It looks like we won’t check everything off this year, but that’s okay. I’m alright leaving the caramel corn, igloo, and tiré for another winter. This weekend we managed to squeeze in the “cross-country ski to a cabin in the woods and stay overnight” between bouts of warm weather. I was afraid we wouldn’t get to it, and then more afraid to postpone it until next year with a baby in tow.
Skiing with the girls is a little like betting on a close horse race; you don’t know how it will turn out and you can only hope for the best. Before we left, Belén was excited (when she heard me ask about bandages and Advil for the first-aid kit she said, “This is is gonna be so fun!”) but Susanna wasn’t convinced. She wanted to stay home and play library all weekend.
When we get to the trail-head parking lot both of them start throwing their thermarests into the air like popcorn and I sense we’ve placed a good bet. Once on the trail, they sing a little ditty about “adventure girls never giving up” and I feel awfully lucky. Lucky, as in “dumb-luck”; it was only this winter I’d been on our local golf course begging Susanna to get up off the trail when she’d resisted like stubborn weed, blooming into a full pout, right there in the snow.
We planned to ski a 13 km loop with an overnight at a warm-up shack, but what we didn’t count on were all the hills. I’ve never skied such a hilly course in my life, and none of us have skied with packs before. (Stan shoulders the bulk of the weight but all of us carry something. Unbeknownst to us, Susanna stows a heavy metal alarm clock in her bag which I persuade her to leave at the cabin before we ski out.) I’ve been down-hill skiing for thirty years but facing slopes in Nordic bindings is something different altogether. I feel like a frail 92-year-old woman in windstorm during every drop and gully, and the girls fall plenty, but we all survive.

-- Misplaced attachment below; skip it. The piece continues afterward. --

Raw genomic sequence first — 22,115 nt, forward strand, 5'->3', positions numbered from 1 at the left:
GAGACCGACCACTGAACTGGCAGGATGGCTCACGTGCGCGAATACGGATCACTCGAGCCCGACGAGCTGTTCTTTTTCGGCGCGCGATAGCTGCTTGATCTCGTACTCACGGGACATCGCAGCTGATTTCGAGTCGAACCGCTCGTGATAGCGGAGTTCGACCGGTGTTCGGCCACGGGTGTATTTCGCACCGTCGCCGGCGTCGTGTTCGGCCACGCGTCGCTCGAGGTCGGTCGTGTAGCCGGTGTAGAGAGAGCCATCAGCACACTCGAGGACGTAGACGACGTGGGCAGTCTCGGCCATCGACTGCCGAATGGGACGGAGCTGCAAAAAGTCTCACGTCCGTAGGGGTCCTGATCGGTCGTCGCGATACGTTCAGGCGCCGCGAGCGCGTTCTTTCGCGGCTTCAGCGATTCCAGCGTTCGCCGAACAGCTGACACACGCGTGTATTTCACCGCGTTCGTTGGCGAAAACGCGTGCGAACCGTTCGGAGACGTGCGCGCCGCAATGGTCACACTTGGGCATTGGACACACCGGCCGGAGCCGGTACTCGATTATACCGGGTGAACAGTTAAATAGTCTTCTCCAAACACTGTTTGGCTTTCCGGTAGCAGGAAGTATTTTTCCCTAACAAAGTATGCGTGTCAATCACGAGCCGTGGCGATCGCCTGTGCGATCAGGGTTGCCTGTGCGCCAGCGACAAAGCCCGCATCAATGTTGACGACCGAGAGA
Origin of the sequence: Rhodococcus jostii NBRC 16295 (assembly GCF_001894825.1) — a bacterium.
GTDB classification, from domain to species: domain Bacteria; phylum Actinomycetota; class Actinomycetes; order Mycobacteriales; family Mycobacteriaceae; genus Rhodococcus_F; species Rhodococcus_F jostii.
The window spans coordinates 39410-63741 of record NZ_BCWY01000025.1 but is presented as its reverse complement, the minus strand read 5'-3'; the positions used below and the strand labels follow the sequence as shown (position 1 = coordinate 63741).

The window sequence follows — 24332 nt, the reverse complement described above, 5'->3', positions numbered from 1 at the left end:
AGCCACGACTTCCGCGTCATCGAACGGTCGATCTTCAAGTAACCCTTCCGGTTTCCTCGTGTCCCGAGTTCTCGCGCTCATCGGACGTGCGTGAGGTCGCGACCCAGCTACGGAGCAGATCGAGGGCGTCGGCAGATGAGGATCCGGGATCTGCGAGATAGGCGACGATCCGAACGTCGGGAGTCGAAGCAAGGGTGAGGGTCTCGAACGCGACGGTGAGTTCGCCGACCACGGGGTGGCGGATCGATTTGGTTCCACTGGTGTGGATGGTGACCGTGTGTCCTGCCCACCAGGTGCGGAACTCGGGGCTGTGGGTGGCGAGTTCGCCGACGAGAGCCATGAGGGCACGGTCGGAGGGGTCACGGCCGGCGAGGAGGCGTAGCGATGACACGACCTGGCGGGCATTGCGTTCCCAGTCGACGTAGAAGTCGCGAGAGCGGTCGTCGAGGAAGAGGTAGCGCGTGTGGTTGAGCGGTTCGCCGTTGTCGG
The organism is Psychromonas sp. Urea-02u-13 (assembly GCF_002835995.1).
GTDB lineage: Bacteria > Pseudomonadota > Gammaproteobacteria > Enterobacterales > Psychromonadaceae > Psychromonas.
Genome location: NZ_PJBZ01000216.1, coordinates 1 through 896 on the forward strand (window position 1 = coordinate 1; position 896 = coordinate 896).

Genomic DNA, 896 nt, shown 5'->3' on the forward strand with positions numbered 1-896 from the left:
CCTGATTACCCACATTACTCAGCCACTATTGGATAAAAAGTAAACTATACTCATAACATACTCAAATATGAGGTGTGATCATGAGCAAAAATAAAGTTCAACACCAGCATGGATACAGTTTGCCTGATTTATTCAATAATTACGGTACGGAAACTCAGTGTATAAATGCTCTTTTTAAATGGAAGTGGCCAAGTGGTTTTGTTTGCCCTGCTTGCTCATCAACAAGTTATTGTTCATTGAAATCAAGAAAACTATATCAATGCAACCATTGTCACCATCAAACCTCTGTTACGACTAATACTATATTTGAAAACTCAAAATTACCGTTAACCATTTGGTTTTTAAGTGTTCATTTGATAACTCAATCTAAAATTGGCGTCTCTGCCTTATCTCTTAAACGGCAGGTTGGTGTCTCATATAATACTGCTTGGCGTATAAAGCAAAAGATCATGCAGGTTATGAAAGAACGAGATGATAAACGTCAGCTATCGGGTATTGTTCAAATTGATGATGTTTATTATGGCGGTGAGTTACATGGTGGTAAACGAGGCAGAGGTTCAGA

Just as the sun sets, Stan skis on ahead to make sure the cabin is empty (the huts are available on a first come, first serve basis). If it isn’t, we’ll have to ski a few more kilometers to another one and I’m not looking forward to breaking that news to the girls. Stan and I recently heard a comedian suggest how to manipulate children to do unpleasant tasks with the word “festival”. For example, “Go to bed!” turns into, “Let’s have a sleep festival!” Fortunately we don’t have to pull out the ole’ ski festival trick–I don’t think it would work anyway. The cabin is empty… and better equipped than we’d expected!
We fall asleep while Stan reads to us. It’s idyllic and all, until we realize how temperamental stoves without dampers can be. Ours pitches fits all night long, throwing heat and then dying out just as fast. At one point Belén asks us if it’s time to get up and Stan says, “It must be 6 o’clock already.” I look at my cell phone. It reads 1:30 am.
The next morning the falling snow mutes our voices and the swish of our skis. Stan tamps down the trail ahead of us and looks like a light house with his pack towering behind him. The sound of the howling wind reminds me of a conch shell, but the gusts don’t reach us down here below the tree tops. Gliding, flopping, complaining, and singing, we ski our way back to the car.
To winter and last hurrahs,